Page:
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Integration and Division in the Caspian Sea, CU Issue 30, April 20, 2009

Is the Caspian a sea, or a lake? The question is not just a semantic point. Its answer will decide how the Caspian, as well as its vast energy resources and declining but still lucrative fishing stocks, will be divided. The answer will also contribute to the geopolitical power balance in Eurasia, although not as much as some might believe.

The problem has been argued over by the Caspian littoral states – Russia, Iran, Kazakhstan, Azerbaijan, and Turkmenistan –ever since the fall of the USSR. If the Caspian is a sea, then it would be divided up into exclusive shares based on each country’s coastline and equidistant median line principle. This would benefit states with a long Caspian littoral such as Russia and Kazakhstan, who have unsurprisingly supported this definition, along with Azerbaijan. If the Caspian is a lake, then all states would receive 20%. Iran, which would get only 13% under a ‘sea’ definition, backs this interpretation. Turkmenistan, in keeping with its diplomatic awkwardness and opacity, has wavered between the two. There are other issues dependent on the classification, such as control of the surface as opposed to control of the seabed, transit rights, and so on – but the core of the problem is the sea/lake conundrum. Azerbaijan, Kazakhstan and Russia have already settled the issue between themselves by signing bilateral agreements dividing 64 percent of the sea. These agreements are not recognized by Iran, so the final solution to the legal status of the Caspian still remains to be found.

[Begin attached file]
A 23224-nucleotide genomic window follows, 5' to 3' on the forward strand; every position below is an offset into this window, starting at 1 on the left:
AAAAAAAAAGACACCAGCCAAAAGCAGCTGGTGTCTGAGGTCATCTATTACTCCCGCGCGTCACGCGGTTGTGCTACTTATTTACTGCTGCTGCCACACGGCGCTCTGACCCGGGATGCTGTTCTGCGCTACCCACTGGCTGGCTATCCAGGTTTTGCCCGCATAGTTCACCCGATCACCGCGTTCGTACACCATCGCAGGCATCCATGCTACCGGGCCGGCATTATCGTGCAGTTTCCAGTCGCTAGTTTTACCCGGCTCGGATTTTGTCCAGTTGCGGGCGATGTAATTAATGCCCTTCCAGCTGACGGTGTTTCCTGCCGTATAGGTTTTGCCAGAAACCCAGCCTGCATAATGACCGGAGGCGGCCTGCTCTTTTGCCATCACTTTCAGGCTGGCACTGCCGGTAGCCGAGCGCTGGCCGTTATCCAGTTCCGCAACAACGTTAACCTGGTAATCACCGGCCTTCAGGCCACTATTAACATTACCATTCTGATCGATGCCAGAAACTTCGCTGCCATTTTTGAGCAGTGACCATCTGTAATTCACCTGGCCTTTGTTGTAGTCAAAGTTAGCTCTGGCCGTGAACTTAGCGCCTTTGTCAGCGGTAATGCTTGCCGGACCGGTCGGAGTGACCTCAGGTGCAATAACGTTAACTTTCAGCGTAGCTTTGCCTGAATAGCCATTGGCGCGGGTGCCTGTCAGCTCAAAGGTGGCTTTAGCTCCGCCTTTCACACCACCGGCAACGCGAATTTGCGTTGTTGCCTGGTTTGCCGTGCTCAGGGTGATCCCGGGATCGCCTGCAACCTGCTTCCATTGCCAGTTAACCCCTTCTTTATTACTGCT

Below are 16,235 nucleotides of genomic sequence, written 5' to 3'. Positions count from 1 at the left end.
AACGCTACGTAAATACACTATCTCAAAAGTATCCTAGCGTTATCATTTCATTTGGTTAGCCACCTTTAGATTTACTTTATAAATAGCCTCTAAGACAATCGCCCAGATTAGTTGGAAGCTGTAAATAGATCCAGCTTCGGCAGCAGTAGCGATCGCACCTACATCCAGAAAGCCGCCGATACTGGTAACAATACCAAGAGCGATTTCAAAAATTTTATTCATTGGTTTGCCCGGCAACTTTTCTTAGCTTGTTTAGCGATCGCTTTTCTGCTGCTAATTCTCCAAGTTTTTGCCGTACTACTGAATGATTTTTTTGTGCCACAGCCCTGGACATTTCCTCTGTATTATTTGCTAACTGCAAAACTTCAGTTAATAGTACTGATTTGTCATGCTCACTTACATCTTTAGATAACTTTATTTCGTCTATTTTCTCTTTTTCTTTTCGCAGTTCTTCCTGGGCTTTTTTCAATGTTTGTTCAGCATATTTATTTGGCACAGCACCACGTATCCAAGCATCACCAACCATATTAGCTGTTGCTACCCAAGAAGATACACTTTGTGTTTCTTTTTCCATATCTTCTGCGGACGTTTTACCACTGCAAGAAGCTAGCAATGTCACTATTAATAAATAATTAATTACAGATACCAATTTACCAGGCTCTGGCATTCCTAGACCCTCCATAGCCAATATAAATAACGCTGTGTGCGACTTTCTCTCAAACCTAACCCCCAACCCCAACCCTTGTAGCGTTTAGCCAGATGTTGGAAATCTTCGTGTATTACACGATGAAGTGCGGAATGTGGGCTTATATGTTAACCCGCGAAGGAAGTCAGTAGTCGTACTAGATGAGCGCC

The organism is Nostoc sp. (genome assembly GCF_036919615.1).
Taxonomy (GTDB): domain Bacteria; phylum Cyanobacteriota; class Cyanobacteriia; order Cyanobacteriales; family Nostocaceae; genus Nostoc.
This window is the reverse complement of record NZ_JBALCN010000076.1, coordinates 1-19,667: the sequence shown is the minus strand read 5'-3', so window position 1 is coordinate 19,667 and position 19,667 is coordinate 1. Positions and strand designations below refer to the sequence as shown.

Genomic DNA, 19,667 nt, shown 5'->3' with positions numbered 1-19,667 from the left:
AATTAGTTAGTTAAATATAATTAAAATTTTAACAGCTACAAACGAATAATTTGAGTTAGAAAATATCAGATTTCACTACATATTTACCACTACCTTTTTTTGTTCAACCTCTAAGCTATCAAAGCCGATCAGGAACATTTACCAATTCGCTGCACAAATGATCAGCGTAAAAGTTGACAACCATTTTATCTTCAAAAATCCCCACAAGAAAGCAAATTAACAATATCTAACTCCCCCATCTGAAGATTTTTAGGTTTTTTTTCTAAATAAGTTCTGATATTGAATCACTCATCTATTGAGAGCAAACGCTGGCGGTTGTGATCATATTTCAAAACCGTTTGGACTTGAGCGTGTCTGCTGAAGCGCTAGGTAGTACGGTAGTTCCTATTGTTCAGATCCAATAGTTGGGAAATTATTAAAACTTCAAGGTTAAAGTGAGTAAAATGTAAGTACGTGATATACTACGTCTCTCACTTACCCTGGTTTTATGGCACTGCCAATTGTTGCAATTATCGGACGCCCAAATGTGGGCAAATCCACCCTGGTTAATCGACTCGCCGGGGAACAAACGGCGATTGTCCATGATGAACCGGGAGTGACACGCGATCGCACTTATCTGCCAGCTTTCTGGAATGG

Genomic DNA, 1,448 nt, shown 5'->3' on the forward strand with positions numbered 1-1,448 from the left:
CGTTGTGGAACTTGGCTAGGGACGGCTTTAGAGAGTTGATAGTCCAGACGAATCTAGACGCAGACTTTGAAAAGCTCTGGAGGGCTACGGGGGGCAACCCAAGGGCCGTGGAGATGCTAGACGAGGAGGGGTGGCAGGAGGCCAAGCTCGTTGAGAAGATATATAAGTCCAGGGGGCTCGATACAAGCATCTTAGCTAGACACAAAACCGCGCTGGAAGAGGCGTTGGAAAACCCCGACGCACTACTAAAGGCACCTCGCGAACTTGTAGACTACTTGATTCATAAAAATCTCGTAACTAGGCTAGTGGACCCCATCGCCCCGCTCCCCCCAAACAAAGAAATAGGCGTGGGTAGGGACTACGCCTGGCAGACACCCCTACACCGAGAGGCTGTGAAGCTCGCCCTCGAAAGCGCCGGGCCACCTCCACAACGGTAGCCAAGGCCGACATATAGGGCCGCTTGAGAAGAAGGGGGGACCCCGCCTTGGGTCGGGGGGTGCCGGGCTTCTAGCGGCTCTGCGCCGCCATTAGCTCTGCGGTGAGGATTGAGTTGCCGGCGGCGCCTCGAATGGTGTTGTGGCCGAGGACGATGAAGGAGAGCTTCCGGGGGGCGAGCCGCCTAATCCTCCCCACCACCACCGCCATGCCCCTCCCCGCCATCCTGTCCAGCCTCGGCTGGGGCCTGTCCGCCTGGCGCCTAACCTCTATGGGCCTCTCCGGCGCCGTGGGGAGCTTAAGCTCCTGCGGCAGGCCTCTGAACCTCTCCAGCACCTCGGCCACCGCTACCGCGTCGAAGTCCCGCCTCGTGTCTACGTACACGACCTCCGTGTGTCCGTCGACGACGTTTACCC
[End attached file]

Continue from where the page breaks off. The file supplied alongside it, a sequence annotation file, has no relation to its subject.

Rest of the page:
The issue hit the headlines again in recent days with a declaration by Sergei Lavrov, Russia’s foreign minister, that the Caspian states were close to a draft convention on the Sea’s status (Russian Foreign Ministry, April 14). He spoke at the opening of a working group intended to define the legal status of the Caspian, part of a range of five-way contacts which have been attempting for several years to hammer out a deal. The most high-profile events have been summits attended by heads of state, most recently in Tehran in 2007. The declaration which emerged from the Tehran summit is, according to Lavrov, “a code of political rules of conduct” to be followed until a formal agreement.

In other words, the issues are to be divided between the practical aspects of Caspian activity – security, ecological protection, trade, and fishing – which were outlined in the Tehran declaration, and the bigger, underlying problem of a legal regime. The details of the solution which Lavrov mentioned are uncertain: Iran’s special envoy for the Caspian insisted at the same meeting that Iran’s position remains unchanged (Iran Daily, April 14).

Therefore a compromise is likely. The deal might involve increasing Iran’s share of the Caspian by a few percent, whilst sticking to the ‘sea’ classification as favoured by the other states. Of particular interest will be the final provisions regarding trans-national projects, such as a trans-Caspian pipeline on the seabed between Turkmenistan and Azerbaijan which would bring Central Asian gas to Europe, circumventing Russia and Iran. The latter two states have insisted that no such projects can be implemented whilst the Caspian’s status remained uncertain: if this is settled, expect to see Moscow and Tehran fall back on ‘environmental concerns’ to block any pipeline. Wrangling over whether to allow such a project may also be blocking a final document.